(c) For level 2 screening, the employer or agency must submit the information necessary for screening to the Department of Law Enforcement within 5 working days after receiving it. The Department of Law Enforcement shall perform a criminal history record check of its records and request that the Federal Bureau of Investigation perform a national criminal history record check of its records for each employee for whom the request is made. The Department of Law Enforcement shall respond to the employer or agency, and the employer or agency must inform the employee whether screening has revealed disqualifying information.

 

(d) The person whose background is being checked must supply any missing criminal or other necessary information upon request to the requesting employer or agency within 30 days after receiving the request for the information.

 

(2) Every employee must attest, subject to penalty of perjury, to meeting the requirements for qualifying for employment pursuant to this chapter and agreeing to inform the employer immediately if arrested for any of the disqualifying offenses while employed by the employer.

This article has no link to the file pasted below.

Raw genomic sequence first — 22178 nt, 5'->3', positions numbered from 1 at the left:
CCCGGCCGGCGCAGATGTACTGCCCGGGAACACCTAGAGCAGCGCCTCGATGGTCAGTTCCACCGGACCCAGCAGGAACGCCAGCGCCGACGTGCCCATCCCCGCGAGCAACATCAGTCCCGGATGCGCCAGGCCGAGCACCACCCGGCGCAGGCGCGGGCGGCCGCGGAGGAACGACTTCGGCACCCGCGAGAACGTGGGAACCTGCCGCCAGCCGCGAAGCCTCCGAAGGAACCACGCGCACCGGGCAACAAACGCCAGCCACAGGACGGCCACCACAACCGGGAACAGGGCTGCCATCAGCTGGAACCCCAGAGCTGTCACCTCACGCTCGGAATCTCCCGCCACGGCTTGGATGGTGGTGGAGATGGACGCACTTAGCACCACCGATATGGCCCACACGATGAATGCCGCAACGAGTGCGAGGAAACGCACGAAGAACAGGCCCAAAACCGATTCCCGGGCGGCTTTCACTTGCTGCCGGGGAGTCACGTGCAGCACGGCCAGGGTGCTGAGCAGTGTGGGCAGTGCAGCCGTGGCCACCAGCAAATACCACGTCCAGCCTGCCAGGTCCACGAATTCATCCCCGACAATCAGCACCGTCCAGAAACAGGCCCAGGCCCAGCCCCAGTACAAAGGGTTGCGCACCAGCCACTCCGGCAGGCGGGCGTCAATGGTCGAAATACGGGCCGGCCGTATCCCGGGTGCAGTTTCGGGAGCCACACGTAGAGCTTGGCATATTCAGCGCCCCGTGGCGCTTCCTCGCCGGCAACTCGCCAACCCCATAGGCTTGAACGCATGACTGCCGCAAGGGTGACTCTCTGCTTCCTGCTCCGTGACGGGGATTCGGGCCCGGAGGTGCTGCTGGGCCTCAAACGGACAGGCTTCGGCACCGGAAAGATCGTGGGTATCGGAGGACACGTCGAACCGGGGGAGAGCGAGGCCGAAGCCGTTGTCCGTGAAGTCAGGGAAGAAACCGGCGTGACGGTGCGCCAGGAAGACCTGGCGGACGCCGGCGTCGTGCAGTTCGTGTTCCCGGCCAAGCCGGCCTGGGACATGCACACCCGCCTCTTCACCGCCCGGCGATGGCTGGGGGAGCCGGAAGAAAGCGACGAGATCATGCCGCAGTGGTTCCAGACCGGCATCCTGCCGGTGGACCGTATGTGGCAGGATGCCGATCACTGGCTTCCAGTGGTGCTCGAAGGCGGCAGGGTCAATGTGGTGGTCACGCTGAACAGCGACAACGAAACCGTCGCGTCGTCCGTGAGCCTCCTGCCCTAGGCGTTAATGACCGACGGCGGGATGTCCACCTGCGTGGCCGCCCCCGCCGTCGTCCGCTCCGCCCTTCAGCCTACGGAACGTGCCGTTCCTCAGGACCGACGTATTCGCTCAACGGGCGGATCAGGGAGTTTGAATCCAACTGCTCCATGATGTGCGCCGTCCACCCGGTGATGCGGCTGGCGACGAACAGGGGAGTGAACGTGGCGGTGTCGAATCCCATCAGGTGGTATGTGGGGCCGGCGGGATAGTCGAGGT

(3) Each employer licensed or registered with an agency must conduct level 2 background screening and must submit to the agency annually or at the time of license renewal, under penalty of perjury, a signed affidavit attesting to compliance with the provisions of this chapter.

 

History.—s. 47, ch. 95-228; s. 208, ch. 99-8; s. 46, ch. 2000-349; s. 63, ch. 2001-62; s. 21, ch. 2004-267; s. 67, ch. 2009-223; s. 39, ch. 2010-114.

 

1Note.—Section 58, ch. 2010-114, provides that “[t]he changes made by this act are intended to be prospective in nature. It is not intended that persons who are employed or licensed on the effective date of this act be rescreened until such time as they are otherwise required to be rescreened pursuant to law, at which time they must meet the requirements for screening as set forth in this act.”